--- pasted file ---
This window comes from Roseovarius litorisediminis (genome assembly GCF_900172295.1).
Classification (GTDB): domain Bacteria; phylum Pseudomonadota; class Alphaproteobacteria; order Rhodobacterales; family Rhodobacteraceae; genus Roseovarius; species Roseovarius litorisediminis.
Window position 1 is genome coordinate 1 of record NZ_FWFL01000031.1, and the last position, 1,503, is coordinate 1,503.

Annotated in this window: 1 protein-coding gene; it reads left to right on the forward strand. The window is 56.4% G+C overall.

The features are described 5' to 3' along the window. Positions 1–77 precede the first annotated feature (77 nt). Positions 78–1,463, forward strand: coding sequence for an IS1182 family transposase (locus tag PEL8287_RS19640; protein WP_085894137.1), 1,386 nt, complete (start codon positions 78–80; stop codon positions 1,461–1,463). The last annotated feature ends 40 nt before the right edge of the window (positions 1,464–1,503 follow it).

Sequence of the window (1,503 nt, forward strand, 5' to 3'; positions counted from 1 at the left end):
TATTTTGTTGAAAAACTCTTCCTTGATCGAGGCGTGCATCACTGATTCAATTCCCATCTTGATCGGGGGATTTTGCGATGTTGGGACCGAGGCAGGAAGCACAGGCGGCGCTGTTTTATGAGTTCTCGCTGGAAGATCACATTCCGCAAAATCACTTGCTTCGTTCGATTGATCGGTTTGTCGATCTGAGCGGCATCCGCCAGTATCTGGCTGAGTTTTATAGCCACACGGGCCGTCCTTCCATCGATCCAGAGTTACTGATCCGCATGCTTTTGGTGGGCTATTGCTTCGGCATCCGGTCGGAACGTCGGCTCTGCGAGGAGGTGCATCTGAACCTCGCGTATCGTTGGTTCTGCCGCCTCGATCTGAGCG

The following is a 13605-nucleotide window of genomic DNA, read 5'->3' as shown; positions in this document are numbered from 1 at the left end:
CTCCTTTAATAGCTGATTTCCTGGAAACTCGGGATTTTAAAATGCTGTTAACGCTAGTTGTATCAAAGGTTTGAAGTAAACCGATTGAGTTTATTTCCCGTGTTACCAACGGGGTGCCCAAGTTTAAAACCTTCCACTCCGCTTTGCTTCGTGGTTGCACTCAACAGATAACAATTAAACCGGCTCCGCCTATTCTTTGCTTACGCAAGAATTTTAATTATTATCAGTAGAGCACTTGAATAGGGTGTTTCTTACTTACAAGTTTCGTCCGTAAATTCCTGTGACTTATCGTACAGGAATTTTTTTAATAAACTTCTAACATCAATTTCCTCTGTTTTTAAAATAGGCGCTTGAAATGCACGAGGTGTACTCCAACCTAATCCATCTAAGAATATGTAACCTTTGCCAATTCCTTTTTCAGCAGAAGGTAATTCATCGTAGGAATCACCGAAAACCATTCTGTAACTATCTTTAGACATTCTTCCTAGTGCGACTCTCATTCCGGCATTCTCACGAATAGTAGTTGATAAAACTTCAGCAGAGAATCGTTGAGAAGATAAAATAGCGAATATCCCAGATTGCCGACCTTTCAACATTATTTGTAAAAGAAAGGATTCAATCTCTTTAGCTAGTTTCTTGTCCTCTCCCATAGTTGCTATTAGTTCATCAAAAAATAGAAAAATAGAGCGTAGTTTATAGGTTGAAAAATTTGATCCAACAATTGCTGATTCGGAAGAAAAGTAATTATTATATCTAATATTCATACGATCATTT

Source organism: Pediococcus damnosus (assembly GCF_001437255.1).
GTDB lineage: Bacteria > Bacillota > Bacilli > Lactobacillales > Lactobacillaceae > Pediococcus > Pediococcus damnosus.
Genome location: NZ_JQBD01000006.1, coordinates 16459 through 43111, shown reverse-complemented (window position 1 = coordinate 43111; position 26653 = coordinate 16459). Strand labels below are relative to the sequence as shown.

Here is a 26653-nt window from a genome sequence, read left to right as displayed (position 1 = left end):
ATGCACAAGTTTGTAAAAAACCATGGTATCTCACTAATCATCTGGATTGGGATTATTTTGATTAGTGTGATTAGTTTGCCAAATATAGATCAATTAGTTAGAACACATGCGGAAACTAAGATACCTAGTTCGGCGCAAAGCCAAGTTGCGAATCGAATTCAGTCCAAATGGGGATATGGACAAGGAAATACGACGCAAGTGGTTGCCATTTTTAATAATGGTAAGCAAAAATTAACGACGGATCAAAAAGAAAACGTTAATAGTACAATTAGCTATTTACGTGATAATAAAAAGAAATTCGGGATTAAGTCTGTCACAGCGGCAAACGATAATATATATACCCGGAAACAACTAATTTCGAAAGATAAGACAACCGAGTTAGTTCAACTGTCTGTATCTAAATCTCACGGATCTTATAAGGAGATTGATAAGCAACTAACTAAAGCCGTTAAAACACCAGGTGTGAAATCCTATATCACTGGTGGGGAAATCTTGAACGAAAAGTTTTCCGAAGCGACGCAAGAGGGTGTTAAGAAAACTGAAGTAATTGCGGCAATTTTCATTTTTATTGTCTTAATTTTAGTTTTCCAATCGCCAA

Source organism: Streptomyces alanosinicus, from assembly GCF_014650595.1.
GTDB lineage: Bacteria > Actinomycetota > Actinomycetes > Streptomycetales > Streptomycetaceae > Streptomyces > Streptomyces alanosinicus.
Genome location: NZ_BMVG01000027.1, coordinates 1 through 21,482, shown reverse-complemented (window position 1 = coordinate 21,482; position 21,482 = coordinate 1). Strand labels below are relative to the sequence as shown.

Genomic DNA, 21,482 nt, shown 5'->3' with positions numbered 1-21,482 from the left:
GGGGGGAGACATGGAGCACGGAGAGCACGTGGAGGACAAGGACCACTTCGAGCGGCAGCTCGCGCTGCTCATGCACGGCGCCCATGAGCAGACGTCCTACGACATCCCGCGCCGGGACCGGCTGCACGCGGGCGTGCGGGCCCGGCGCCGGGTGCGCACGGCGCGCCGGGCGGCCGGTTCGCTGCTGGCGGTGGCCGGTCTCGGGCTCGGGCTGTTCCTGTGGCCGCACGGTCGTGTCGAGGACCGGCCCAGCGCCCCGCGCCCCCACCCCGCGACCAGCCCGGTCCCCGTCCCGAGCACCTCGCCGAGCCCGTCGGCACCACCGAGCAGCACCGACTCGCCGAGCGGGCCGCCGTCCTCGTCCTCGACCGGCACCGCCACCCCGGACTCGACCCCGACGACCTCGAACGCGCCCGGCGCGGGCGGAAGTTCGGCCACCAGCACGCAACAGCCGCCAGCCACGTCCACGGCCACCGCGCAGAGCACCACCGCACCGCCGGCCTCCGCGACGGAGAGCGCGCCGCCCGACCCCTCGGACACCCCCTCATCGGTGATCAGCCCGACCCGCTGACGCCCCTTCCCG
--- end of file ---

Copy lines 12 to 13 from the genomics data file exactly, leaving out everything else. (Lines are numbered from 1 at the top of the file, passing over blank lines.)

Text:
Genome location: NZ_JQBD01000006.1, coordinates 16459 through 43111, shown reverse-complemented (window position 1 = coordinate 43111; position 26653 = coordinate 16459). Strand labels below are relative to the sequence as shown.

Here is a 26653-nt window from a genome sequence, read left to right as displayed (position 1 = left end):